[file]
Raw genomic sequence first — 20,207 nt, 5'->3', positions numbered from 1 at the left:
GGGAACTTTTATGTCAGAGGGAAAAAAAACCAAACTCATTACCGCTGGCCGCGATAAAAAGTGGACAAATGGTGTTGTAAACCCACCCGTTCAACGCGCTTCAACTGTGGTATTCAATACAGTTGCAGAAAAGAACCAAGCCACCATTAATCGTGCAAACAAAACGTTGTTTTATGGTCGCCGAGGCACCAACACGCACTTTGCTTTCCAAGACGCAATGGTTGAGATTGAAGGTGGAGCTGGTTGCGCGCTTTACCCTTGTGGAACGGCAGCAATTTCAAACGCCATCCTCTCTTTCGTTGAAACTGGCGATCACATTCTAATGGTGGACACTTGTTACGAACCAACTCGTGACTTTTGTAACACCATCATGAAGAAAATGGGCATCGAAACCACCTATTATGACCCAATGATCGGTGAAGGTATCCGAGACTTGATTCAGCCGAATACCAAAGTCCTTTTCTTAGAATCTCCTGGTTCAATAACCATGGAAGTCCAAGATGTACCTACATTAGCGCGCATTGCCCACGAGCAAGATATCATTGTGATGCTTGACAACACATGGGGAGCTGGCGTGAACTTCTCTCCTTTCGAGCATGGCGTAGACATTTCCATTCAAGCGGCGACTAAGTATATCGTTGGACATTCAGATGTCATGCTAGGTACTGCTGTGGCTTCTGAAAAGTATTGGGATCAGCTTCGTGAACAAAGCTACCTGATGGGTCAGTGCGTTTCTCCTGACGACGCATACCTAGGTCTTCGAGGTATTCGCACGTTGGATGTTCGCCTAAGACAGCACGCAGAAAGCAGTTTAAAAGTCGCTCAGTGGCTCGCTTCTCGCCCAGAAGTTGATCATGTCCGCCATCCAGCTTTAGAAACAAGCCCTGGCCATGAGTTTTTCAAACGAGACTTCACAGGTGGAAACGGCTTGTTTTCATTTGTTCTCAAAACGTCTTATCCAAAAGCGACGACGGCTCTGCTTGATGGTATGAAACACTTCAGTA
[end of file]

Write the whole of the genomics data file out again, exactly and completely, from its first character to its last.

Raw genomic sequence first — 20,207 nt, 5'->3', positions numbered from 1 at the left:
GGGAACTTTTATGTCAGAGGGAAAAAAAACCAAACTCATTACCGCTGGCCGCGATAAAAAGTGGACAAATGGTGTTGTAAACCCACCCGTTCAACGCGCTTCAACTGTGGTATTCAATACAGTTGCAGAAAAGAACCAAGCCACCATTAATCGTGCAAACAAAACGTTGTTTTATGGTCGCCGAGGCACCAACACGCACTTTGCTTTCCAAGACGCAATGGTTGAGATTGAAGGTGGAGCTGGTTGCGCGCTTTACCCTTGTGGAACGGCAGCAATTTCAAACGCCATCCTCTCTTTCGTTGAAACTGGCGATCACATTCTAATGGTGGACACTTGTTACGAACCAACTCGTGACTTTTGTAACACCATCATGAAGAAAATGGGCATCGAAACCACCTATTATGACCCAATGATCGGTGAAGGTATCCGAGACTTGATTCAGCCGAATACCAAAGTCCTTTTCTTAGAATCTCCTGGTTCAATAACCATGGAAGTCCAAGATGTACCTACATTAGCGCGCATTGCCCACGAGCAAGATATCATTGTGATGCTTGACAACACATGGGGAGCTGGCGTGAACTTCTCTCCTTTCGAGCATGGCGTAGACATTTCCATTCAAGCGGCGACTAAGTATATCGTTGGACATTCAGATGTCATGCTAGGTACTGCTGTGGCTTCTGAAAAGTATTGGGATCAGCTTCGTGAACAAAGCTACCTGATGGGTCAGTGCGTTTCTCCTGACGACGCATACCTAGGTCTTCGAGGTATTCGCACGTTGGATGTTCGCCTAAGACAGCACGCAGAAAGCAGTTTAAAAGTCGCTCAGTGGCTCGCTTCTCGCCCAGAAGTTGATCATGTCCGCCATCCAGCTTTAGAAACAAGCCCTGGCCATGAGTTTTTCAAACGAGACTTCACAGGTGGAAACGGCTTGTTTTCATTTGTTCTCAAAACGTCTTATCCAAAAGCGACGACGGCTCTGCTTGATGGTATGAAACACTTCAGTA